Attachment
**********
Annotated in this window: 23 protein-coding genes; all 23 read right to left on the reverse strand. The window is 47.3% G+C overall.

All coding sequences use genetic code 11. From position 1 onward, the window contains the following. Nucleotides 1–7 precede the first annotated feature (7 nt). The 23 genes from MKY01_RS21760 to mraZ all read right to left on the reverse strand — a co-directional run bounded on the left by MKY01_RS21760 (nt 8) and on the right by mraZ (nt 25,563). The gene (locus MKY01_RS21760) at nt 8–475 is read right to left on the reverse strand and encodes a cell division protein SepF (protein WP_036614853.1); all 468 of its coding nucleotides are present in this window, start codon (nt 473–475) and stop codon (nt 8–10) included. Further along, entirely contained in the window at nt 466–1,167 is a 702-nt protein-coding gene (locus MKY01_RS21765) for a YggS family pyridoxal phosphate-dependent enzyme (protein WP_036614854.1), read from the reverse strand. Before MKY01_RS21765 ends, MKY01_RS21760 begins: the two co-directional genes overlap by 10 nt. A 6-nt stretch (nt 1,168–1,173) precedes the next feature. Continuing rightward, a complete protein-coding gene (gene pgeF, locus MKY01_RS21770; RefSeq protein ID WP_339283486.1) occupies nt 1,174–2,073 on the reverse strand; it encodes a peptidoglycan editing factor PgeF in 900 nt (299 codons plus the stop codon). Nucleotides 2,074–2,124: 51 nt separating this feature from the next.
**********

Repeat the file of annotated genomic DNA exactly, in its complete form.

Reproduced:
Annotated in this window: 23 protein-coding genes; all 23 read right to left on the reverse strand. The window is 47.3% G+C overall.

All coding sequences use genetic code 11. From position 1 onward, the window contains the following. Nucleotides 1–7 precede the first annotated feature (7 nt). The 23 genes from MKY01_RS21760 to mraZ all read right to left on the reverse strand — a co-directional run bounded on the left by MKY01_RS21760 (nt 8) and on the right by mraZ (nt 25,563). The gene (locus MKY01_RS21760) at nt 8–475 is read right to left on the reverse strand and encodes a cell division protein SepF (protein WP_036614853.1); all 468 of its coding nucleotides are present in this window, start codon (nt 473–475) and stop codon (nt 8–10) included. Further along, entirely contained in the window at nt 466–1,167 is a 702-nt protein-coding gene (locus MKY01_RS21765) for a YggS family pyridoxal phosphate-dependent enzyme (protein WP_036614854.1), read from the reverse strand. Before MKY01_RS21765 ends, MKY01_RS21760 begins: the two co-directional genes overlap by 10 nt. A 6-nt stretch (nt 1,168–1,173) precedes the next feature. Continuing rightward, a complete protein-coding gene (gene pgeF, locus MKY01_RS21770; RefSeq protein ID WP_339283486.1) occupies nt 1,174–2,073 on the reverse strand; it encodes a peptidoglycan editing factor PgeF in 900 nt (299 codons plus the stop codon). Nucleotides 2,074–2,124: 51 nt separating this feature from the next.